NAVASKY: … which was taken to be a statement that all Muslims are terrorists and that was one of the reasons that people resented them so much.
But, but others were not in the original batch of cartoons … one showing Mohammed’s genitals and other things … so that there was this disjunction between the actual fact and the response.
HEFFNER: Which brings me to the question of whether you’ve softened, calmed down … become less of a civil libertarian … or what?
HEFFNER: Or, is this in the whole category of cop out?
NAVASKY: (Cough) I don’t … well …
HEFFNER: What do you think?
NAVASKY: … that’s for other people to judge, but I don’t think so. I mean my political belief is that cartoons and visual language is a form of expression and, and it shouldn’t be censored either. So even though pictures may be more powerful than words, they should fall under First Amendment protection. And the only time the Supreme Court has dealt with the issue that I could find, was in a case involving of all people, Hustler magazine. And in that case the court said that, that these pictures and they were caricatures of Reverend Falwell in there and he had sued and they said, “They are protected, they are a form of, of editorial statement.”
And I agree with that, although I, I believe that it happens in a very different way … we don’t fully understand yet how it happens.
You asked about neuroscience and there are these experiments in neuroscience which I report on in the book which, to me, suggest something important, but they don’t prove anything.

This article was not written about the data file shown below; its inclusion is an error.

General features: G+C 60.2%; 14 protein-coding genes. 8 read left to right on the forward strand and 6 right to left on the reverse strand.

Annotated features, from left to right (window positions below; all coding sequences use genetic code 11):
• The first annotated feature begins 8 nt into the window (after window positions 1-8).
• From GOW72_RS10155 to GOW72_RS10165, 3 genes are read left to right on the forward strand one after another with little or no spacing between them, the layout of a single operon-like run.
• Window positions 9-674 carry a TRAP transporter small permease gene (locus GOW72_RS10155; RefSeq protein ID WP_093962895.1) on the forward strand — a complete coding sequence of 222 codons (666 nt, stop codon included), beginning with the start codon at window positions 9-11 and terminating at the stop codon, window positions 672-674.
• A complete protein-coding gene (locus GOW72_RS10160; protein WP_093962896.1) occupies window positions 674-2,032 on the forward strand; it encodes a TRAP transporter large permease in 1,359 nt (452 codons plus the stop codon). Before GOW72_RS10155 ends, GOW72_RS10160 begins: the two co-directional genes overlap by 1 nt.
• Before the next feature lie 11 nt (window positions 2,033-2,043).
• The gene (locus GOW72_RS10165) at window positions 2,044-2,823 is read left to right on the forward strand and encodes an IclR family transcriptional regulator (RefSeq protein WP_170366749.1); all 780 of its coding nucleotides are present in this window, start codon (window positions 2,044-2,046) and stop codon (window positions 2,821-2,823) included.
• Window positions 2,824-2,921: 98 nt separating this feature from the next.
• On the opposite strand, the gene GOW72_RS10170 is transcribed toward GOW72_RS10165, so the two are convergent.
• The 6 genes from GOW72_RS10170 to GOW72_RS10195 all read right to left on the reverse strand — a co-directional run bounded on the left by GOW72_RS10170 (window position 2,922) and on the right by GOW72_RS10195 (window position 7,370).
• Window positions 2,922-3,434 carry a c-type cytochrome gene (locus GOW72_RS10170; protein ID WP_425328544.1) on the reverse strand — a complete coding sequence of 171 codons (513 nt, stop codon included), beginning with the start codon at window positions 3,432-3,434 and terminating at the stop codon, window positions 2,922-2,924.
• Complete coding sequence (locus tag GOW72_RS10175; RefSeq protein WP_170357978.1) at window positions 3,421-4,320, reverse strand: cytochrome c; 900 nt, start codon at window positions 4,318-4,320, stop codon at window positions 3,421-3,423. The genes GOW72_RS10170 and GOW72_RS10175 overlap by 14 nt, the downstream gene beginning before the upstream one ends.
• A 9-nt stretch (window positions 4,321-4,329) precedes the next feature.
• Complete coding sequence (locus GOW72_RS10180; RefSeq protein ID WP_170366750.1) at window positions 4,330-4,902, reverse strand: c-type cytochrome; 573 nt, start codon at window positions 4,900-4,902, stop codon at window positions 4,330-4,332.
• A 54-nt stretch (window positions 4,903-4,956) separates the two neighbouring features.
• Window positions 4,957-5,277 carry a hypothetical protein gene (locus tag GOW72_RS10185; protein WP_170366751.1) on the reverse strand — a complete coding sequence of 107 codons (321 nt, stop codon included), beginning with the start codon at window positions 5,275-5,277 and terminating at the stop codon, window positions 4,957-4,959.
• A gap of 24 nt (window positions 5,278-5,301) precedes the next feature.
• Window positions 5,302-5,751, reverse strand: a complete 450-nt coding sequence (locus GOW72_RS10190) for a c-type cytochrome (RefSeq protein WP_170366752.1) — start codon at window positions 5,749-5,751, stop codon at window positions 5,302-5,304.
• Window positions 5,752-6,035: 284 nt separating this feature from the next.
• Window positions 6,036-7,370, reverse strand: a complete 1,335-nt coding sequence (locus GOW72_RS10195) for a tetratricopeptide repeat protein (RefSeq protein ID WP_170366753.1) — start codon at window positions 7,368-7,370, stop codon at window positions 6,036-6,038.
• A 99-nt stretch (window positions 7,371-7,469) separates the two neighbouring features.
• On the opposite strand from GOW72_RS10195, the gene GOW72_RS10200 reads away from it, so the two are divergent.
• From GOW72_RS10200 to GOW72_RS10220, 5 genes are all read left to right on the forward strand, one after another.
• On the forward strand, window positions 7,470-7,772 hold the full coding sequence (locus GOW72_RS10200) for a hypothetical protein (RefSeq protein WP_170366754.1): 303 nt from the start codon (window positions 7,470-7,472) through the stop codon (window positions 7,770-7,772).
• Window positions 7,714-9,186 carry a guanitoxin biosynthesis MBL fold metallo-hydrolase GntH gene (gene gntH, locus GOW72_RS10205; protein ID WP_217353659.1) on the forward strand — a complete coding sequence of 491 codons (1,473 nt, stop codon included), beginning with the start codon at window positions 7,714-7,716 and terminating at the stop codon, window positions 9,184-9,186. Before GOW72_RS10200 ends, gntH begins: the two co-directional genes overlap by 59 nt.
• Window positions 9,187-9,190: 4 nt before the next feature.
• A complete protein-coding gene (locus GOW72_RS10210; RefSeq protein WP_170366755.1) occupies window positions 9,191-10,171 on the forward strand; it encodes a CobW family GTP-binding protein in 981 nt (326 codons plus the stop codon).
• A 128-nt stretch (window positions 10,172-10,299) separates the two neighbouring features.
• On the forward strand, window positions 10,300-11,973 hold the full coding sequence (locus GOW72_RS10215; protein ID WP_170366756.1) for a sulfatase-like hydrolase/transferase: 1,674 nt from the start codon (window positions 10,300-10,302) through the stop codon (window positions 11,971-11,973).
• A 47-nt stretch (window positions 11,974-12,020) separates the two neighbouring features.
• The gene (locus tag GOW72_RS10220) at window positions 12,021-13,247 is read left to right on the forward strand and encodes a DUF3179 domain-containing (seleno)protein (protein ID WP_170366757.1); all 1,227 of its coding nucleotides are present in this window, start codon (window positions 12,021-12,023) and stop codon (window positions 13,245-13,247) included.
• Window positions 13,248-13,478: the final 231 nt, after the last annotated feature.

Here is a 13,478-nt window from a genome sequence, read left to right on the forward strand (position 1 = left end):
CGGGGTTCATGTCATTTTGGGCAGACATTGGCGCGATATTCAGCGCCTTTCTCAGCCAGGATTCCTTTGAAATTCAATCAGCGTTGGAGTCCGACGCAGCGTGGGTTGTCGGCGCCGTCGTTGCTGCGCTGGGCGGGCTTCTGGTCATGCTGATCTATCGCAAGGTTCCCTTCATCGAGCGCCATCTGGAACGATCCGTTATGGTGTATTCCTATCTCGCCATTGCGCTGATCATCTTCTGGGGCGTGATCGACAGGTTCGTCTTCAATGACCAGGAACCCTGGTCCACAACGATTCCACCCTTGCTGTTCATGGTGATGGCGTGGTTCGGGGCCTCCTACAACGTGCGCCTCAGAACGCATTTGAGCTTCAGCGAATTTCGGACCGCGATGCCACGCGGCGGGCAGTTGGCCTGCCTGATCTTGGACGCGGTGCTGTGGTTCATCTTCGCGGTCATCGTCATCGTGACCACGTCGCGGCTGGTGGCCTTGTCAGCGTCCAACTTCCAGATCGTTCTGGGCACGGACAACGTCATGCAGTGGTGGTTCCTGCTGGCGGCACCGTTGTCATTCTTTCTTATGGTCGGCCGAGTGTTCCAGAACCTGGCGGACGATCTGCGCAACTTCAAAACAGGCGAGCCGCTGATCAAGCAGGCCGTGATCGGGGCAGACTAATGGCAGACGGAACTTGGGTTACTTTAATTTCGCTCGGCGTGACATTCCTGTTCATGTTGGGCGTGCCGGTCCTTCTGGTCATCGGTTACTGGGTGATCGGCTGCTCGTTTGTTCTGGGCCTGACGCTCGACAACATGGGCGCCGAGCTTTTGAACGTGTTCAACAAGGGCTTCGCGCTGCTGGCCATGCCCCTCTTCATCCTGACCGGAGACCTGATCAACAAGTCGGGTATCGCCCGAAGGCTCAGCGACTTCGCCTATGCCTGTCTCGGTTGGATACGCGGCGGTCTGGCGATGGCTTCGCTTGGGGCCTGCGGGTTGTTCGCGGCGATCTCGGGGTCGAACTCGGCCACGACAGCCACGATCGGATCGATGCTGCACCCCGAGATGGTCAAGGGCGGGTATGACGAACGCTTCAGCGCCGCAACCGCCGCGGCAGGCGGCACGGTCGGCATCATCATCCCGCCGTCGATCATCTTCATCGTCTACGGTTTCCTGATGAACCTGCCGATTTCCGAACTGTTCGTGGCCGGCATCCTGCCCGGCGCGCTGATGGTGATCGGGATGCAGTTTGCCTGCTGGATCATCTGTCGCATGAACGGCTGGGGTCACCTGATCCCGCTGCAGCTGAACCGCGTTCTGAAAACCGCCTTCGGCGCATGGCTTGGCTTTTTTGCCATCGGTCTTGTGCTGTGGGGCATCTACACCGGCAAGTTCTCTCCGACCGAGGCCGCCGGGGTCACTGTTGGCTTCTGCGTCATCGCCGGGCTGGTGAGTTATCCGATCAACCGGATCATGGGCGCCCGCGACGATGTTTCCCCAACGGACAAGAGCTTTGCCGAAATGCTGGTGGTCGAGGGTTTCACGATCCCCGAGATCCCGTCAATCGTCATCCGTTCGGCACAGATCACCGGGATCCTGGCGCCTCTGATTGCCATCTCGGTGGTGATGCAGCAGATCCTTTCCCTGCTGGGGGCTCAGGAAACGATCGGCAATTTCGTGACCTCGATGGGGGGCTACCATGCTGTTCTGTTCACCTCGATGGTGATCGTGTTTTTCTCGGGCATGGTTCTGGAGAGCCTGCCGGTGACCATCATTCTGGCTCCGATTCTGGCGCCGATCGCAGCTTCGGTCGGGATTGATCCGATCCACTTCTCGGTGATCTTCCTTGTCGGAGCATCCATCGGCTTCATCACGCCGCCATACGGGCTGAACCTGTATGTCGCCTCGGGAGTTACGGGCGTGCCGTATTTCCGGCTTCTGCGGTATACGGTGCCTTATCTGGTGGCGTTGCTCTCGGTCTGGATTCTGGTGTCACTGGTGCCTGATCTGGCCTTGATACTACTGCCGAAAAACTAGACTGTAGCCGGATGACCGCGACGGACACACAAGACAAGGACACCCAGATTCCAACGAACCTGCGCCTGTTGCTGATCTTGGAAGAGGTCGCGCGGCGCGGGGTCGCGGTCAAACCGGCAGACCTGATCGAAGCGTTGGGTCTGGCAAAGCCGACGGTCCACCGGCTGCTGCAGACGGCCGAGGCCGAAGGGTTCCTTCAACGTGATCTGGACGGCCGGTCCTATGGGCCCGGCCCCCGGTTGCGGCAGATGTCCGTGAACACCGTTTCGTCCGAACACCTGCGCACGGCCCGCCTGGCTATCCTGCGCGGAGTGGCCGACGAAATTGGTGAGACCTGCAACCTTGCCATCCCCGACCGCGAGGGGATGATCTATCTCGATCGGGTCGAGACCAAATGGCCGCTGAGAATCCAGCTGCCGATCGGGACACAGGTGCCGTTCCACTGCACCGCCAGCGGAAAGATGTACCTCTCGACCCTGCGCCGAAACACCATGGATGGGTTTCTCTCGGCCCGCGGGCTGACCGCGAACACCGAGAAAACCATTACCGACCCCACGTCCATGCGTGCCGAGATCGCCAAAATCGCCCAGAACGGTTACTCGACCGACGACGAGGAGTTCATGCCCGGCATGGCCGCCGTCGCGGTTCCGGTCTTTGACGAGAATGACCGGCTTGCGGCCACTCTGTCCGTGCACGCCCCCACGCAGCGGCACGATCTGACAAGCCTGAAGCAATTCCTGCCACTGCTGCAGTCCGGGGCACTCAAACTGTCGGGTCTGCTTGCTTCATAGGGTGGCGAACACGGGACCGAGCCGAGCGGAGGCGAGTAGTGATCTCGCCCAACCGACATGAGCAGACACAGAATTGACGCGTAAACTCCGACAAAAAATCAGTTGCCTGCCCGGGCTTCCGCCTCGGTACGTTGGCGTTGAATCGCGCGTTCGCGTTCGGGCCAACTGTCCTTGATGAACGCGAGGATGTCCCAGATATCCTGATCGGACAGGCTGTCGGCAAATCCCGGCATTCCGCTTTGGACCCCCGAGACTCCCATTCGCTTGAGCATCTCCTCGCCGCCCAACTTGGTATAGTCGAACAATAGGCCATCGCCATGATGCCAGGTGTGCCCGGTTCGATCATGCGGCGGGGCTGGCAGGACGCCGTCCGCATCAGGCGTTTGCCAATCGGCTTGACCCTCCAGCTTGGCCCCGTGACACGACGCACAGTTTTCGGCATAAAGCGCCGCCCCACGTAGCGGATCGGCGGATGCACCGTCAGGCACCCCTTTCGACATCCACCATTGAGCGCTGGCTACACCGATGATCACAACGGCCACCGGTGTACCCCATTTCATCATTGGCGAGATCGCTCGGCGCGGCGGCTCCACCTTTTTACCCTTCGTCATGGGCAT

Ahh, and I can give you an example of one of them. There is a neuro-esthetician name Ramachandran and he … and there was an experiment done that involved Herring Gull chicks. And these Herring Gull chicks … they get their sustenance … the young, the young chicks from … they peck on their mother’s beak and she feeds them.
The mother’s beak is long and yellow and has a read dot on the end. The social psychologists … the neuroscientists introduced into a world of Herring Gull chicks long yellow sticks, and the longer the stick and the more red dots they put on the end, the more avidly the Herring Gull chicks pecked on them. Does that indicate that … that there is an emotional response that goes with the … what, what Ramachandran said is the equivalent of a caricature. The exaggeration of what you, what you see.
And there are a whole set of experiments which show that people tend to recognize caricatures more easily than they recognize photographs of real people. And, and yet they get more emotionally involved in the caricature than in the thing. And there are also experiments with rats with rectangles and squares which show the same thing.
Ramachandran leaps from that to making statements about caricature because caricature involves the same kind of exaggeration that these experiments attempt to reproduce. I’m not persuaded that, that these experiments are anything more than suggestive. They are very interesting. The brain is a mysterious thing. There are hundreds of millions of things that go one in the right side of the brain and the left side of the brain and I know enough to know that I don’t know enough.
HEFFNER: Fair enough. Leading me though to ask you …